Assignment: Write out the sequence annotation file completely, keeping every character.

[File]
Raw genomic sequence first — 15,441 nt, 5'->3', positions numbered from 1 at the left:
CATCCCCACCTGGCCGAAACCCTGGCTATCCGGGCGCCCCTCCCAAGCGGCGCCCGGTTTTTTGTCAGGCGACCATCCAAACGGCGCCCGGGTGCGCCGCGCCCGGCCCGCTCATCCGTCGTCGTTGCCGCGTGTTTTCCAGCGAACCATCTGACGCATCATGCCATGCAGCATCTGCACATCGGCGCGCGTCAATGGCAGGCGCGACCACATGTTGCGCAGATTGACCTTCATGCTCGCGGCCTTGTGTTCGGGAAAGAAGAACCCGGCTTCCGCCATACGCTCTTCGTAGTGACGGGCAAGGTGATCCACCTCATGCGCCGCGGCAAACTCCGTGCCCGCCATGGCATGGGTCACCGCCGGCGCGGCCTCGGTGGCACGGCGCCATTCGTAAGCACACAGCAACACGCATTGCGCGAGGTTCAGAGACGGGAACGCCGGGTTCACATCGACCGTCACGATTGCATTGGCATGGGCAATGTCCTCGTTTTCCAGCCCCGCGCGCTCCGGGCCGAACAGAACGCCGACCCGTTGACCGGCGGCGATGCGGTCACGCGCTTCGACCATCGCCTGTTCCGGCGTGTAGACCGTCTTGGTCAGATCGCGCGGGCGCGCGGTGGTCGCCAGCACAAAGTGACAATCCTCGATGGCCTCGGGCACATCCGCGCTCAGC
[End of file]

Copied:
Raw genomic sequence first — 15,441 nt, 5'->3', positions numbered from 1 at the left:
CATCCCCACCTGGCCGAAACCCTGGCTATCCGGGCGCCCCTCCCAAGCGGCGCCCGGTTTTTTGTCAGGCGACCATCCAAACGGCGCCCGGGTGCGCCGCGCCCGGCCCGCTCATCCGTCGTCGTTGCCGCGTGTTTTCCAGCGAACCATCTGACGCATCATGCCATGCAGCATCTGCACATCGGCGCGCGTCAATGGCAGGCGCGACCACATGTTGCGCAGATTGACCTTCATGCTCGCGGCCTTGTGTTCGGGAAAGAAGAACCCGGCTTCCGCCATACGCTCTTCGTAGTGACGGGCAAGGTGATCCACCTCATGCGCCGCGGCAAACTCCGTGCCCGCCATGGCATGGGTCACCGCCGGCGCGGCCTCGGTGGCACGGCGCCATTCGTAAGCACACAGCAACACGCATTGCGCGAGGTTCAGAGACGGGAACGCCGGGTTCACATCGACCGTCACGATTGCATTGGCATGGGCAATGTCCTCGTTTTCCAGCCCCGCGCGCTCCGGGCCGAACAGAACGCCGACCCGTTGACCGGCGGCGATGCGGTCACGCGCTTCGACCATCGCCTGTTCCGGCGTGTAGACCGTCTTGGTCAGATCGCGCGGGCGCGCGGTGGTCGCCAGCACAAAGTGACAATCCTCGATGGCCTCGGGCACATCCGCGCTCAGC